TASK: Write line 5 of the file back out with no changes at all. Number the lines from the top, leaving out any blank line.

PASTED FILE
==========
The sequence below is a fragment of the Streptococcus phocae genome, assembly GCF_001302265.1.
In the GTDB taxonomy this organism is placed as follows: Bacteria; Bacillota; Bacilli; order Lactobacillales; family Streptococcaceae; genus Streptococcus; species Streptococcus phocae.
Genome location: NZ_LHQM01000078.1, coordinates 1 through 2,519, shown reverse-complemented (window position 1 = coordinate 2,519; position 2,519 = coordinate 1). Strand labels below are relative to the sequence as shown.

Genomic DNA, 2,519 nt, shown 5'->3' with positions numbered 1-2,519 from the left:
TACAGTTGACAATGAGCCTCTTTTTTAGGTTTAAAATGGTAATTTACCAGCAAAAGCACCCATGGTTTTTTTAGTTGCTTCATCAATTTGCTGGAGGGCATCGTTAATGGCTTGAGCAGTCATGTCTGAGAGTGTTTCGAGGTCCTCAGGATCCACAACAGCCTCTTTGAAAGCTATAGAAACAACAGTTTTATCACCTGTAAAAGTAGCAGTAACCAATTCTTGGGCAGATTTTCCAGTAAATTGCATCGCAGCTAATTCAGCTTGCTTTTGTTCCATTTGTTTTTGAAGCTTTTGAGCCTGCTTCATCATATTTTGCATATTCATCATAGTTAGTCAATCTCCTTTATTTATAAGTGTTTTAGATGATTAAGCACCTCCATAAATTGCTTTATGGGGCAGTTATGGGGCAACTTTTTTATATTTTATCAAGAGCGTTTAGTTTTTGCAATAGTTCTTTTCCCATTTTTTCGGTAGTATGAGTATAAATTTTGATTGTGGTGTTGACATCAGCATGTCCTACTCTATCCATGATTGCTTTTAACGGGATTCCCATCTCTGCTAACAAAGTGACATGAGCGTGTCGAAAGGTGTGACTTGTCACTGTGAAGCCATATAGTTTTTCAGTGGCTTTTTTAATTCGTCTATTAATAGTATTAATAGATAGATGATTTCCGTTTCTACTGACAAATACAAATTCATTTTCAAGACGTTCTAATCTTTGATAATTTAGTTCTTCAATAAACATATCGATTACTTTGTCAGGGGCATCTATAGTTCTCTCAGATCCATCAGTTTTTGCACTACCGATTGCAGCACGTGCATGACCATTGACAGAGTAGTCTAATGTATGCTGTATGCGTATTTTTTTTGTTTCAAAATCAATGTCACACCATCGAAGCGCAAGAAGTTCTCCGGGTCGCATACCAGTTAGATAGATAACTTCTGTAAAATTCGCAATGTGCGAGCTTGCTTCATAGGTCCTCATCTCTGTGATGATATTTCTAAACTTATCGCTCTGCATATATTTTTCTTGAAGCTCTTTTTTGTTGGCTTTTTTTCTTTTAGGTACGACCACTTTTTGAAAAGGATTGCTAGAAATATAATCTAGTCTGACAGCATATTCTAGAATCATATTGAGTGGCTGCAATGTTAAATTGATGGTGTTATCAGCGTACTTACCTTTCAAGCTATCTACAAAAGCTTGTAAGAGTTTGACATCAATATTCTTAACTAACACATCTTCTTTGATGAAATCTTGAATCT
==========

TACAGTTGACAATGAGCCTCTTTTTTAGGTTTAAAATGGTAATTTACCAGCAAAAGCACCCATGGTTTTTTTAGTTGCTTCATCAATTTGCTGGAGGGCATCGTTAATGGCTTGAGCAGTCATGTCTGAGAGTGTTTCGAGGTCCTCAGGATCCACAACAGCCTCTTTGAAAGCTATAGAAACAACAGTTTTATCACCTGTAAAAGTAGCAGTAACCAATTCTTGGGCAGATTTTCCAGTAAATTGCATCGCAGCTAATTCAGCTTGCTTTTGTTCCATTTGTTTTTGAAGCTTTTGAGCCTGCTTCATCATATTTTGCATATTCATCATAGTTAGTCAATCTCCTTTATTTATAAGTGTTTTAGATGATTAAGCACCTCCATAAATTGCTTTATGGGGCAGTTATGGGGCAACTTTTTTATATTTTATCAAGAGCGTTTAGTTTTTGCAATAGTTCTTTTCCCATTTTTTCGGTAGTATGAGTATAAATTTTGATTGTGGTGTTGACATCAGCATGTCCTACTCTATCCATGATTGCTTTTAACGGGATTCCCATCTCTGCTAACAAAGTGACATGAGCGTGTCGAAAGGTGTGACTTGTCACTGTGAAGCCATATAGTTTTTCAGTGGCTTTTTTAATTCGTCTATTAATAGTATTAATAGATAGATGATTTCCGTTTCTACTGACAAATACAAATTCATTTTCAAGACGTTCTAATCTTTGATAATTTAGTTCTTCAATAAACATATCGATTACTTTGTCAGGGGCATCTATAGTTCTCTCAGATCCATCAGTTTTTGCACTACCGATTGCAGCACGTGCATGACCATTGACAGAGTAGTCTAATGTATGCTGTATGCGTATTTTTTTTGTTTCAAAATCAATGTCACACCATCGAAGCGCAAGAAGTTCTCCGGGTCGCATACCAGTTAGATAGATAACTTCTGTAAAATTCGCAATGTGCGAGCTTGCTTCATAGGTCCTCATCTCTGTGATGATATTTCTAAACTTATCGCTCTGCATATATTTTTCTTGAAGCTCTTTTTTGTTGGCTTTTTTTCTTTTAGGTACGACCACTTTTTGAAAAGGATTGCTAGAAATATAATCTAGTCTGACAGCATATTCTAGAATCATATTGAGTGGCTGCAATGTTAAATTGATGGTGTTATCAGCGTACTTACCTTTCAAGCTATCTACAAAAGCTTGTAAGAGTTTGACATCAATATTCTTAACTAACACATCTTCTTTGATGAAATCTTGAATCT